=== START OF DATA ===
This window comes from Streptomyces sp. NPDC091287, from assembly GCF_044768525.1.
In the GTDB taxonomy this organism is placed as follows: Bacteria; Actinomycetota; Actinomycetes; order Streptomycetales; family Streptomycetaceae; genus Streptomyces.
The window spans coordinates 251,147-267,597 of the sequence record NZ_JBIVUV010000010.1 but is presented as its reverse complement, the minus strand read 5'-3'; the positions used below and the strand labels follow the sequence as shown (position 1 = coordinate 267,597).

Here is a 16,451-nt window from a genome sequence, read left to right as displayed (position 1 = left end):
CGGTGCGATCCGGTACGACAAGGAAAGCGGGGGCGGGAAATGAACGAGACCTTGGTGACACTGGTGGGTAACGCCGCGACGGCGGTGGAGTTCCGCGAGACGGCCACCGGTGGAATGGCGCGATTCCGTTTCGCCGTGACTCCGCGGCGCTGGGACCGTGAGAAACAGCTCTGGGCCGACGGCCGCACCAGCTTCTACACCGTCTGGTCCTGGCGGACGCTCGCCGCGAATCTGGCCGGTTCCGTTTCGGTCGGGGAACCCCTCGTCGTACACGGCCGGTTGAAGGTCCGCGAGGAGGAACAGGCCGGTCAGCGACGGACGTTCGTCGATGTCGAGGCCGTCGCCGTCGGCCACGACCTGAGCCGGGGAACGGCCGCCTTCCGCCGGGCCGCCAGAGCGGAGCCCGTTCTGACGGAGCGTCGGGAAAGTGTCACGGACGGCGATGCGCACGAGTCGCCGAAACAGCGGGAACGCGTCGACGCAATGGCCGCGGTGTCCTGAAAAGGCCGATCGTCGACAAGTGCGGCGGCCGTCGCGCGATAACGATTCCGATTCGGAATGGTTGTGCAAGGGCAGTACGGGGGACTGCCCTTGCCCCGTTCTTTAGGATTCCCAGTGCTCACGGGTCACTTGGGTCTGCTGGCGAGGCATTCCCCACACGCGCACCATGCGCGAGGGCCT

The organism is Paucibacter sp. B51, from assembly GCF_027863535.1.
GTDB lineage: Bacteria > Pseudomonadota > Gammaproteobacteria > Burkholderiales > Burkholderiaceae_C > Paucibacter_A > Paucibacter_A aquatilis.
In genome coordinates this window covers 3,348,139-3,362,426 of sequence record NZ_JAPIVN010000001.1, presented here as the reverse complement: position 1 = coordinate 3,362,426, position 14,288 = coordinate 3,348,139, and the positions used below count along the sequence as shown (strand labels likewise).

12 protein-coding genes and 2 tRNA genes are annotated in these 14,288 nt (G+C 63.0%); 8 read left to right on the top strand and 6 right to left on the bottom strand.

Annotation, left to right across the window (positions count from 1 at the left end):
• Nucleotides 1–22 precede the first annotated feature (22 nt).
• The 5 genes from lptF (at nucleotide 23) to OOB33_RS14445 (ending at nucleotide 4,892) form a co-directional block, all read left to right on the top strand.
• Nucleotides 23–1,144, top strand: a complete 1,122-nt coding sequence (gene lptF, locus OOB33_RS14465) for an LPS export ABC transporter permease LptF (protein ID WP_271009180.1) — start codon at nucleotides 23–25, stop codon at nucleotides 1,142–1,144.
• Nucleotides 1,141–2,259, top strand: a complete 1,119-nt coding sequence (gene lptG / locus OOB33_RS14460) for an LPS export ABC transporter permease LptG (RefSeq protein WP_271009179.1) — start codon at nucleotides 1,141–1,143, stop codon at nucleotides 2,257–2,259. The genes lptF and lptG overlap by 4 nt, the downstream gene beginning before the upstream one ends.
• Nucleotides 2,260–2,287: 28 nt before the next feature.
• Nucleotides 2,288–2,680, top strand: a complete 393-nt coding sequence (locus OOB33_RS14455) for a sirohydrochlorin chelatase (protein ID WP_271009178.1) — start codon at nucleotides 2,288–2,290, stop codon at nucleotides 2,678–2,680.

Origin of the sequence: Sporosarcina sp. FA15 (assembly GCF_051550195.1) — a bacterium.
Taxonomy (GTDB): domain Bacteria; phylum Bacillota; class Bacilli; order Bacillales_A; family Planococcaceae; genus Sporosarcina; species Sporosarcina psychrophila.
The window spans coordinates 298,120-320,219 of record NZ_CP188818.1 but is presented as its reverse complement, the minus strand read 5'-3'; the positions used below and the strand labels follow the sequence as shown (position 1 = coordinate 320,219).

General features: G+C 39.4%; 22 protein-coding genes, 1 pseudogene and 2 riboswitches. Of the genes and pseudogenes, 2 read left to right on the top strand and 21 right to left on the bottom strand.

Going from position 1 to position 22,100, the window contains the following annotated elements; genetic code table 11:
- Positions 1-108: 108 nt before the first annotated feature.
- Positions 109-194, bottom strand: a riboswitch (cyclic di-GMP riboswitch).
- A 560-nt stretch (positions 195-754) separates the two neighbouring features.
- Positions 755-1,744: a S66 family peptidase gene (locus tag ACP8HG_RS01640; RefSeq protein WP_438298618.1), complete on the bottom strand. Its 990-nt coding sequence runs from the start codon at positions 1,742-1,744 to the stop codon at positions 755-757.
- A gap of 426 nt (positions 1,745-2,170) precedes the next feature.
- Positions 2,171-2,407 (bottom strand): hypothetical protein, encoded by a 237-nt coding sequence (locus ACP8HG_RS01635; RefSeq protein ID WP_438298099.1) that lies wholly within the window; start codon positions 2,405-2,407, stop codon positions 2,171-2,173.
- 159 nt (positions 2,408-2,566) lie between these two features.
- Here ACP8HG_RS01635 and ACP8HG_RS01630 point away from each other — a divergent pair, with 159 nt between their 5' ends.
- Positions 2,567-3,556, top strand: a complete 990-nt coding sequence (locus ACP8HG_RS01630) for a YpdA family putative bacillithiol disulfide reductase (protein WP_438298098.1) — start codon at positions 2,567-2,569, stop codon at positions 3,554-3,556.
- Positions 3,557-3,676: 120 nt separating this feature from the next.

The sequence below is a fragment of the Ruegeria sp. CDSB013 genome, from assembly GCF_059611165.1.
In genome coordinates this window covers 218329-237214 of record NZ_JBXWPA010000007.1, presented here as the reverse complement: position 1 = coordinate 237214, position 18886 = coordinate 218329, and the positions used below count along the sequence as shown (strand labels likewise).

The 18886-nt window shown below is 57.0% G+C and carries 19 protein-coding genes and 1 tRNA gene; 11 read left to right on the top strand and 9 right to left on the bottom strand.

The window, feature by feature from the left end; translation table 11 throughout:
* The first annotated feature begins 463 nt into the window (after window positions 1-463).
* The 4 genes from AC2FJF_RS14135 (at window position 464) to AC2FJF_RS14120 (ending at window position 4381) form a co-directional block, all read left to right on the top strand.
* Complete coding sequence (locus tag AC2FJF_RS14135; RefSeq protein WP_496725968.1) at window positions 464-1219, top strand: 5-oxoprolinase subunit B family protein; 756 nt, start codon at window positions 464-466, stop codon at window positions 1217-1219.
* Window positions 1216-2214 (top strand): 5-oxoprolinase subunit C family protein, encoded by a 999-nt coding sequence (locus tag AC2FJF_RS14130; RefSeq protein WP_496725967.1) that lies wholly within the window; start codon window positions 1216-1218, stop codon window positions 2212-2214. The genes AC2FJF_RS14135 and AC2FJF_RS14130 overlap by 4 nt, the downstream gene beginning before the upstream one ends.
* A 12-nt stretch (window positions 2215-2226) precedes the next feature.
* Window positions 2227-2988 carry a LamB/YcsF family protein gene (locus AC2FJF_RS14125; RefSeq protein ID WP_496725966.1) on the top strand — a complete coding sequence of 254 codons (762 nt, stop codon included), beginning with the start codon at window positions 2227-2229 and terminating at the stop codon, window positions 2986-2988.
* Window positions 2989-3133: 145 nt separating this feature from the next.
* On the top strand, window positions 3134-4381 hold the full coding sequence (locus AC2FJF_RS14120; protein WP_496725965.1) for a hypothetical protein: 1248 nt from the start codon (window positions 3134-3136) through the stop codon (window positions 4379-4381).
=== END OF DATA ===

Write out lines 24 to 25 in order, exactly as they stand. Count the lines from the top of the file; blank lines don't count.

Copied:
- A 560-nt stretch (positions 195-754) separates the two neighbouring features.
- Positions 755-1,744: a S66 family peptidase gene (locus tag ACP8HG_RS01640; RefSeq protein WP_438298618.1), complete on the bottom strand. Its 990-nt coding sequence runs from the start codon at positions 1,742-1,744 to the stop codon at positions 755-757.